Friday, September 09, 2011
Last night just after President Obama finished his address to a joint session of Congress, we wanted to conduct a quick poll, and asked 200 of our listeners from all over the country to give us their immediate reaction. We got a substantial response, and we're still taking submissions. If you want to participate, comment here, or sign up to be part of our texting team and our daily conversations on the news by texting "start" to 69866. Check out the graph of responses below.
Thursday, September 08, 2011
Last night many watched GOP candidates feint and parry in the latest Republican presidential debate at The Ronald Reagan Presidential Library in Simi Valley, California. Tonight, President Barack Obama presents his own arguments for moving forward, laying out what is reportedly $300 billion in proposals for job growth. Tomorrow we'll be talking to Michael D. Shear, political reporter and chief correspondent for New York Times blog The Caucus. He will be answering your questions about President Obama's speech, the state of the race among Republicans and how the GOP field shapes up against the incumbent.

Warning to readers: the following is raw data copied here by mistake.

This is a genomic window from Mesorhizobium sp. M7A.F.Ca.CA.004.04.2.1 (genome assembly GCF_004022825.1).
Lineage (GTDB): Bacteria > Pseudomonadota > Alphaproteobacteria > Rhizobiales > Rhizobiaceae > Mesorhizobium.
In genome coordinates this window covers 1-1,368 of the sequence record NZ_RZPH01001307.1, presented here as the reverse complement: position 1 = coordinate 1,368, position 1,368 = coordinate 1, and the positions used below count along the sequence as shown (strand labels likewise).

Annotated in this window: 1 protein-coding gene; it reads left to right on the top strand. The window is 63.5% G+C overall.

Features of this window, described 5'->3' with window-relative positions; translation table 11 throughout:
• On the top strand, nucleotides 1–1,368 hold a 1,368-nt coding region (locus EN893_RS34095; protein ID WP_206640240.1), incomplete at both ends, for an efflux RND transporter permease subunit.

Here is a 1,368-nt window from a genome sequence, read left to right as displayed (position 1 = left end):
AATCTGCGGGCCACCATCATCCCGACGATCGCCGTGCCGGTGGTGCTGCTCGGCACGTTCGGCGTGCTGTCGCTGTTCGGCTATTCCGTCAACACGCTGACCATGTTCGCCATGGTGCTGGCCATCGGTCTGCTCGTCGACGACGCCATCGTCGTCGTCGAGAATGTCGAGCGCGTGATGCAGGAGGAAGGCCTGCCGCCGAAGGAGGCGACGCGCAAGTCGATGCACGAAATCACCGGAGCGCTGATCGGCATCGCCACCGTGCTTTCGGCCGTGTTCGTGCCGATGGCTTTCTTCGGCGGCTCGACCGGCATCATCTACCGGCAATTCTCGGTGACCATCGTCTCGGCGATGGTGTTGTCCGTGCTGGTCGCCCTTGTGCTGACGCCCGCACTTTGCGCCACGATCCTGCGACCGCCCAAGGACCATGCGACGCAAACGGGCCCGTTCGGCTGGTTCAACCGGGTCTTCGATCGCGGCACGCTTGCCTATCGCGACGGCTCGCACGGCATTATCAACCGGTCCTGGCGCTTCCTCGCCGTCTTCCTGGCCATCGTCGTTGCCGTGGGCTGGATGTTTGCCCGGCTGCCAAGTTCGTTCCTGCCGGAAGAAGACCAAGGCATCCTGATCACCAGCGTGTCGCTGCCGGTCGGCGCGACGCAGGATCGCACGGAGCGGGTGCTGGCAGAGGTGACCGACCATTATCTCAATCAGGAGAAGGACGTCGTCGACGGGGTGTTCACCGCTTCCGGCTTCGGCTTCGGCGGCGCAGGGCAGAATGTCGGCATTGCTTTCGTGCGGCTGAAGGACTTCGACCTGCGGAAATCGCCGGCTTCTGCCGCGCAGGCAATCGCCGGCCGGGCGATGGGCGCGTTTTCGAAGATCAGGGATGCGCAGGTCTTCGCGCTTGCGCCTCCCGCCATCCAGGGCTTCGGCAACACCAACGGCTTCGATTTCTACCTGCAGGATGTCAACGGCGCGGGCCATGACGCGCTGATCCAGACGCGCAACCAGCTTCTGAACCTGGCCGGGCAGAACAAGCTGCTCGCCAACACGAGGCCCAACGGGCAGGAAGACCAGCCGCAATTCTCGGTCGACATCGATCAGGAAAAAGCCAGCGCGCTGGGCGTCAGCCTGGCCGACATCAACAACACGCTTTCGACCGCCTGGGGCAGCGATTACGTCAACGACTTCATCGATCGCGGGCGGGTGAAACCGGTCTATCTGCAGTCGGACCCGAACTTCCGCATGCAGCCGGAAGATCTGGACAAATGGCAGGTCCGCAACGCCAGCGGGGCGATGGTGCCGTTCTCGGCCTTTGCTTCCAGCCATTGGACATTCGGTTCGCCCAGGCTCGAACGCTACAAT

Friday, September 02, 2011
For the 10th anniversary of 9/11, The Takeaway is speaking to people from all over the country about their own reflections on the terrorist attacks. For many, the events of September 11th altered their world. How did it change yours?
Wednesday, August 24, 2011
Yesterday's earthquake, centered in Virginia, shook communities up and down the East Coast. In Washington D.C., it damaged the National Cathedral. In New York, it gave thousands of office workers a late lunch break. What did it do in your neighborhood? All day on our show, we heard responses from listeners giving us their own earthquake story. But now with the help of our friends at Mobile Commons, you can also tell the level of severity of the quake in your zip code.